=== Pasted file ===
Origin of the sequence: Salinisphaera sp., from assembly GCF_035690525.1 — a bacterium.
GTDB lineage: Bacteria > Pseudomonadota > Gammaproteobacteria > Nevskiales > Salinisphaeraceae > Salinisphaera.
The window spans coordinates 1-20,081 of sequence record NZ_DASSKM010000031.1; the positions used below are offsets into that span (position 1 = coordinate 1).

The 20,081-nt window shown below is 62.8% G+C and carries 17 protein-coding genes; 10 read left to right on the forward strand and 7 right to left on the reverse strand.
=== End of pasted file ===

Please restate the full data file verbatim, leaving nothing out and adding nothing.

Origin of the sequence: Salinisphaera sp., from assembly GCF_035690525.1 — a bacterium.
GTDB lineage: Bacteria > Pseudomonadota > Gammaproteobacteria > Nevskiales > Salinisphaeraceae > Salinisphaera.
The window spans coordinates 1-20,081 of sequence record NZ_DASSKM010000031.1; the positions used below are offsets into that span (position 1 = coordinate 1).

The 20,081-nt window shown below is 62.8% G+C and carries 17 protein-coding genes; 10 read left to right on the forward strand and 7 right to left on the reverse strand.